October 8th 1991 was the last time Freddie Mercury performed on stage. At the time, he was terribly ill with AIDS, although he didn't want people to know about it. He announced that fact the day before he died. Being ill he continued to compose and record songs and even took part in making videos (ex: "I'm Going Slightly Mad" video)
On November 24th, 1991 Freddie died peacefully at his home in London of AIDS-related bronchial pneumonia.
"A Winter's tale" and "Mother Love" was the two songs he cannot find time to complete recordings. Queen guitarist Brian May in the name of the band Queen sang the rest of the lyrics and published in Queen's 1995 album "Made in Heaven".
Freddie mercury did not officially have a grave. He was cremated and the whereabouts of his ashes remains a mystery. It has been said that they are buried under the cherry tree in his garden, at garden lodge. It has also been said that they were scattered at Lake Geneva, a place where Freddie had an apartment, and a place where he found great peace.My body's aching, but I can't sleep
My dreams are all the company I keep
Got such a feeling as the sun goes down
I'm coming home to my sweet -
Tuesday, March 17, 2009
One well-known market analyst suggests that putting money into the stock markets in China and Brazil will pay off better than keeping capital in U.S. equities. According to Reuters, Mohamed El-Erian, chief executive at Pimco, the world's biggest bond fund manager, said about China and Brazil, "The case for optimism comes from the fact that these countries entered today's global crisis with better initial conditions." (See pictures of the global financial crisis.)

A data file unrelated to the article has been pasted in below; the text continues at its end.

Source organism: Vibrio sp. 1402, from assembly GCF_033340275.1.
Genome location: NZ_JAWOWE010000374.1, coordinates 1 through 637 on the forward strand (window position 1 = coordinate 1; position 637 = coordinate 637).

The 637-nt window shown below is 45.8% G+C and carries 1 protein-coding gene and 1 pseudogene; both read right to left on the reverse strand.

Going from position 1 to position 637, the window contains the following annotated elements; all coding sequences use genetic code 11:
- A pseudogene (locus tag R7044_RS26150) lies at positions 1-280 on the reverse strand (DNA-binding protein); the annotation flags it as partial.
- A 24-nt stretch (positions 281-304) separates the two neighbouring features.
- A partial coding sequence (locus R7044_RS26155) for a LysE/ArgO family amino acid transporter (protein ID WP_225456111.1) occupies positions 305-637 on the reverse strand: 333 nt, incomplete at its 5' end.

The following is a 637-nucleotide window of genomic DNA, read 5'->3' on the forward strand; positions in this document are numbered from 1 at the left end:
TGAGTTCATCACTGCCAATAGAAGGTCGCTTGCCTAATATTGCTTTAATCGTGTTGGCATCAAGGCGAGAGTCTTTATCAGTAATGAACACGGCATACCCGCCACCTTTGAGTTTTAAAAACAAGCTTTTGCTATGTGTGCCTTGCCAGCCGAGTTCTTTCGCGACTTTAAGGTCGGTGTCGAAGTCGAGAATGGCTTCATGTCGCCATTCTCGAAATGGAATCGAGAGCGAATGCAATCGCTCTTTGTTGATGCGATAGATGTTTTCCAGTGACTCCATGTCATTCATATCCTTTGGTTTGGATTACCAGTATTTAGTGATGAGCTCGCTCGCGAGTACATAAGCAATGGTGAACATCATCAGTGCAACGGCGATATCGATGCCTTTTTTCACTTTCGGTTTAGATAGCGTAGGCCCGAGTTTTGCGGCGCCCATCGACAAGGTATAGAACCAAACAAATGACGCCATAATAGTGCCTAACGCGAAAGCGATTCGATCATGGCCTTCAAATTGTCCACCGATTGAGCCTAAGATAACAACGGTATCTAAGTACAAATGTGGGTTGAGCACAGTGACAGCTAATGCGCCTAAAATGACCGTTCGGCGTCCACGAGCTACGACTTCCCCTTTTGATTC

In horse racing and boxing, experts will point out that a strong start does not mean a strong finish. China is a case in point. Its GDP has grown at a rate of about 10% a year for a decade. The government has done whatever it needed to do to keep the economy on track. It has underwritten the build-up of the manufacturing sector, the telecom and electric infrastructure, and a large and complex financial system. It has also sold parts of the nation's largest companies to the public to give the companies more access to capital. The communist central government says it will put about $585 billion into the domestic economy in order to stimulate consumption and business expansion.
It is hard to see how China could fail with its plans to keep its GDP growing rapidly with such an impressive arsenal. It looks almost as good as the one that the U.S. had in the 1920s and Japan did in the 1980s.
Of course, the Chinese economic leaders have read all of the analysis about what caused economic collapses in large nations during the past. China has certain advantages that have never been present in another rapidly growing country. The country has both an abundance of national resources and a large supply of workers who can be trained to work in factories. China has also grown and continues to grow with virtually no restrictions on how industry effects the environment. The World Bank estimated that 700,000 Chinese die prematurely due to poor air quality. Perhaps the best way to look at that number is that it is the price of progress.
China has obviously demonstrated that it has both the will and the capacity to exceed the growth of any other large nation in the world. But, what is rarely if ever mentioned by the government is that the nation's economic fate is not in its own hands.
Recently The Wall Street Journal reported that "Goldman Sachs estimates that China's economy grew 2.6% in the October-December period from the July-September quarter. The OECD puts the quarter-on-quarter growth for the same period at 0.3%." The numbers are telling in two ways. The first is that estimates of economic activity on the mainland are imprecise. The second is that China's growth rate may have already have slowed considerably.
None of the current explanations of China's GDP growth are able to explain the discrepancy between China's GDP growth and the sharp drop in imports among the developed nations. China does not have another set of nations that it can send its goods in order to replace the diminished demand from the U.S., Japan, and Europe. As unemployment in these regions continues to rise, and that looks like a certainty now, China's ability to send its manufactured goods overseas drops each month.